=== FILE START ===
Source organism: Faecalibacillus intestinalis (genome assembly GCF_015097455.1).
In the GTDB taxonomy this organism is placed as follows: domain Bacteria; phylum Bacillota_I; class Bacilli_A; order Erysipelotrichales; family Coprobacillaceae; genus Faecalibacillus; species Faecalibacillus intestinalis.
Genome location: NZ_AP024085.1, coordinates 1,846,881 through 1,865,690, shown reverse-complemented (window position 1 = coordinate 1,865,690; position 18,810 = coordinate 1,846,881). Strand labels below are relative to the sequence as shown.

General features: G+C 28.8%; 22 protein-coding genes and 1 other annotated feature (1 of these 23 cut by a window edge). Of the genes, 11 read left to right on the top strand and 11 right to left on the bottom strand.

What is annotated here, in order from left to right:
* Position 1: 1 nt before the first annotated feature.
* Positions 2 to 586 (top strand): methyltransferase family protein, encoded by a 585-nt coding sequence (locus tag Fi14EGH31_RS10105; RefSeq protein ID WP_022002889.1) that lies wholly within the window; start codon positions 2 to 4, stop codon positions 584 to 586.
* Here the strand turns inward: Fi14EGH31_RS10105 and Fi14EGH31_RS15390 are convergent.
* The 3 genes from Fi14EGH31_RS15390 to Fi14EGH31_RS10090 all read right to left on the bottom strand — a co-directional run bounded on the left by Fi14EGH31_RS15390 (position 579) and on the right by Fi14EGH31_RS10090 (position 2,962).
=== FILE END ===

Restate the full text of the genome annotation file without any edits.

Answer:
Source organism: Faecalibacillus intestinalis (genome assembly GCF_015097455.1).
In the GTDB taxonomy this organism is placed as follows: domain Bacteria; phylum Bacillota_I; class Bacilli_A; order Erysipelotrichales; family Coprobacillaceae; genus Faecalibacillus; species Faecalibacillus intestinalis.
Genome location: NZ_AP024085.1, coordinates 1,846,881 through 1,865,690, shown reverse-complemented (window position 1 = coordinate 1,865,690; position 18,810 = coordinate 1,846,881). Strand labels below are relative to the sequence as shown.

General features: G+C 28.8%; 22 protein-coding genes and 1 other annotated feature (1 of these 23 cut by a window edge). Of the genes, 11 read left to right on the top strand and 11 right to left on the bottom strand.

What is annotated here, in order from left to right:
* Position 1: 1 nt before the first annotated feature.
* Positions 2 to 586 (top strand): methyltransferase family protein, encoded by a 585-nt coding sequence (locus tag Fi14EGH31_RS10105; RefSeq protein ID WP_022002889.1) that lies wholly within the window; start codon positions 2 to 4, stop codon positions 584 to 586.
* Here the strand turns inward: Fi14EGH31_RS10105 and Fi14EGH31_RS15390 are convergent.
* The 3 genes from Fi14EGH31_RS15390 to Fi14EGH31_RS10090 all read right to left on the bottom strand — a co-directional run bounded on the left by Fi14EGH31_RS15390 (position 579) and on the right by Fi14EGH31_RS10090 (position 2,962).